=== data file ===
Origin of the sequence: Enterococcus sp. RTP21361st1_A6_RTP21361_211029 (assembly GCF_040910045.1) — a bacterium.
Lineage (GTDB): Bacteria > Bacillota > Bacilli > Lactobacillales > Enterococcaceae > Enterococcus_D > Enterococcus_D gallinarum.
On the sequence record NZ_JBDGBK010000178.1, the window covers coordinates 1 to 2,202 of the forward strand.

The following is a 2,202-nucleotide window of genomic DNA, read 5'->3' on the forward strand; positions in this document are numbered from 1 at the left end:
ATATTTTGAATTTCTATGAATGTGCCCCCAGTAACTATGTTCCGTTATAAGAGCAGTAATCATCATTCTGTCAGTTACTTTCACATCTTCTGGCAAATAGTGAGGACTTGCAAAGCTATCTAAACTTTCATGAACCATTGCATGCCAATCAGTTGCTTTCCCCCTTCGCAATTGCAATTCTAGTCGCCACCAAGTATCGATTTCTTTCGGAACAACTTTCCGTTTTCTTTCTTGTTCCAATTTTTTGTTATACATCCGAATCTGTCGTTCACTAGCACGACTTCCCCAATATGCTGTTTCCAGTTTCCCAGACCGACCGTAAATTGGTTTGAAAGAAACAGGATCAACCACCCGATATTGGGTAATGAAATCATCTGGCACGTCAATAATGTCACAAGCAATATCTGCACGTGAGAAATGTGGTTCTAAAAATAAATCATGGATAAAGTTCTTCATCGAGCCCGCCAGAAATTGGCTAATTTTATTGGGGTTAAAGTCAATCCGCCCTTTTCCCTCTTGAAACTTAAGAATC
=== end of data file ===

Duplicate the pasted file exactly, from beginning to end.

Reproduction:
Origin of the sequence: Enterococcus sp. RTP21361st1_A6_RTP21361_211029 (assembly GCF_040910045.1) — a bacterium.
Lineage (GTDB): Bacteria > Bacillota > Bacilli > Lactobacillales > Enterococcaceae > Enterococcus_D > Enterococcus_D gallinarum.
On the sequence record NZ_JBDGBK010000178.1, the window covers coordinates 1 to 2,202 of the forward strand.

The following is a 2,202-nucleotide window of genomic DNA, read 5'->3' on the forward strand; positions in this document are numbered from 1 at the left end:
ATATTTTGAATTTCTATGAATGTGCCCCCAGTAACTATGTTCCGTTATAAGAGCAGTAATCATCATTCTGTCAGTTACTTTCACATCTTCTGGCAAATAGTGAGGACTTGCAAAGCTATCTAAACTTTCATGAACCATTGCATGCCAATCAGTTGCTTTCCCCCTTCGCAATTGCAATTCTAGTCGCCACCAAGTATCGATTTCTTTCGGAACAACTTTCCGTTTTCTTTCTTGTTCCAATTTTTTGTTATACATCCGAATCTGTCGTTCACTAGCACGACTTCCCCAATATGCTGTTTCCAGTTTCCCAGACCGACCGTAAATTGGTTTGAAAGAAACAGGATCAACCACCCGATATTGGGTAATGAAATCATCTGGCACGTCAATAATGTCACAAGCAATATCTGCACGTGAGAAATGTGGTTCTAAAAATAAATCATGGATAAAGTTCTTCATCGAGCCCGCCAGAAATTGGCTAATTTTATTGGGGTTAAAGTCAATCCGCCCTTTTCCCTCTTGAAACTTAAGAATC